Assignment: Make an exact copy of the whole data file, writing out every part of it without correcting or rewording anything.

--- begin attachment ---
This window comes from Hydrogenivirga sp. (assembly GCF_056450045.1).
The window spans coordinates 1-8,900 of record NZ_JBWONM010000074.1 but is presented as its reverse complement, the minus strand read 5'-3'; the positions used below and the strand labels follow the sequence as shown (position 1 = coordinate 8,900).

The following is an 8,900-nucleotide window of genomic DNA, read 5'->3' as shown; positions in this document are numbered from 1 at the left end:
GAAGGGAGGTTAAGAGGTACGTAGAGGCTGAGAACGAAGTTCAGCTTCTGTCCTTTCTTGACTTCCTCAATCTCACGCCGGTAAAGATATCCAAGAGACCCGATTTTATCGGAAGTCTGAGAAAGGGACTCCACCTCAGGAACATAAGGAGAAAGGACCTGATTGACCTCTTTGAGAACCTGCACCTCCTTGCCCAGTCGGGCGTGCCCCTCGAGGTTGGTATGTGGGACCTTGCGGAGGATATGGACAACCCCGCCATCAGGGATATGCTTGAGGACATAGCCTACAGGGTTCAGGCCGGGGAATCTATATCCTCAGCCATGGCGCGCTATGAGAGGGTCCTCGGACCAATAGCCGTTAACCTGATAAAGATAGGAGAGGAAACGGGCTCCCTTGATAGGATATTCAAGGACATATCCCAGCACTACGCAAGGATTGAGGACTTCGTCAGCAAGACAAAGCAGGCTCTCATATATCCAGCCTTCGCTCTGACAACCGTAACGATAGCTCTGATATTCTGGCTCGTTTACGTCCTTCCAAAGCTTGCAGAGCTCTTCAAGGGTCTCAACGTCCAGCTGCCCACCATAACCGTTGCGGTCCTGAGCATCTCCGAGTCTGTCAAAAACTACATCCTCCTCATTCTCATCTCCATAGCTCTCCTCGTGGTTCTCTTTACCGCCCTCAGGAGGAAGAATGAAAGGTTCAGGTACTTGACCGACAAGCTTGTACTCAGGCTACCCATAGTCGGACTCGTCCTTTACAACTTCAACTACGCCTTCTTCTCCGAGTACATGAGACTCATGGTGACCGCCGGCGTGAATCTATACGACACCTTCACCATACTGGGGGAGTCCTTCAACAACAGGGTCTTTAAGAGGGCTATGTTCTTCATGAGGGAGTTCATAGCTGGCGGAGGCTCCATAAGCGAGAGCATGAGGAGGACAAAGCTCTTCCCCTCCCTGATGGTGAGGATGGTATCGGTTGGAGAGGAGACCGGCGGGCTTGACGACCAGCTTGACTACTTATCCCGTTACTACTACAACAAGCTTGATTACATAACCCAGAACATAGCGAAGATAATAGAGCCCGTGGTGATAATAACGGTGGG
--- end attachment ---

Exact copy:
This window comes from Hydrogenivirga sp. (assembly GCF_056450045.1).
The window spans coordinates 1-8,900 of record NZ_JBWONM010000074.1 but is presented as its reverse complement, the minus strand read 5'-3'; the positions used below and the strand labels follow the sequence as shown (position 1 = coordinate 8,900).

The following is an 8,900-nucleotide window of genomic DNA, read 5'->3' as shown; positions in this document are numbered from 1 at the left end:
GAAGGGAGGTTAAGAGGTACGTAGAGGCTGAGAACGAAGTTCAGCTTCTGTCCTTTCTTGACTTCCTCAATCTCACGCCGGTAAAGATATCCAAGAGACCCGATTTTATCGGAAGTCTGAGAAAGGGACTCCACCTCAGGAACATAAGGAGAAAGGACCTGATTGACCTCTTTGAGAACCTGCACCTCCTTGCCCAGTCGGGCGTGCCCCTCGAGGTTGGTATGTGGGACCTTGCGGAGGATATGGACAACCCCGCCATCAGGGATATGCTTGAGGACATAGCCTACAGGGTTCAGGCCGGGGAATCTATATCCTCAGCCATGGCGCGCTATGAGAGGGTCCTCGGACCAATAGCCGTTAACCTGATAAAGATAGGAGAGGAAACGGGCTCCCTTGATAGGATATTCAAGGACATATCCCAGCACTACGCAAGGATTGAGGACTTCGTCAGCAAGACAAAGCAGGCTCTCATATATCCAGCCTTCGCTCTGACAACCGTAACGATAGCTCTGATATTCTGGCTCGTTTACGTCCTTCCAAAGCTTGCAGAGCTCTTCAAGGGTCTCAACGTCCAGCTGCCCACCATAACCGTTGCGGTCCTGAGCATCTCCGAGTCTGTCAAAAACTACATCCTCCTCATTCTCATCTCCATAGCTCTCCTCGTGGTTCTCTTTACCGCCCTCAGGAGGAAGAATGAAAGGTTCAGGTACTTGACCGACAAGCTTGTACTCAGGCTACCCATAGTCGGACTCGTCCTTTACAACTTCAACTACGCCTTCTTCTCCGAGTACATGAGACTCATGGTGACCGCCGGCGTGAATCTATACGACACCTTCACCATACTGGGGGAGTCCTTCAACAACAGGGTCTTTAAGAGGGCTATGTTCTTCATGAGGGAGTTCATAGCTGGCGGAGGCTCCATAAGCGAGAGCATGAGGAGGACAAAGCTCTTCCCCTCCCTGATGGTGAGGATGGTATCGGTTGGAGAGGAGACCGGCGGGCTTGACGACCAGCTTGACTACTTATCCCGTTACTACTACAACAAGCTTGATTACATAACCCAGAACATAGCGAAGATAATAGAGCCCGTGGTGATAATAACGGTGGG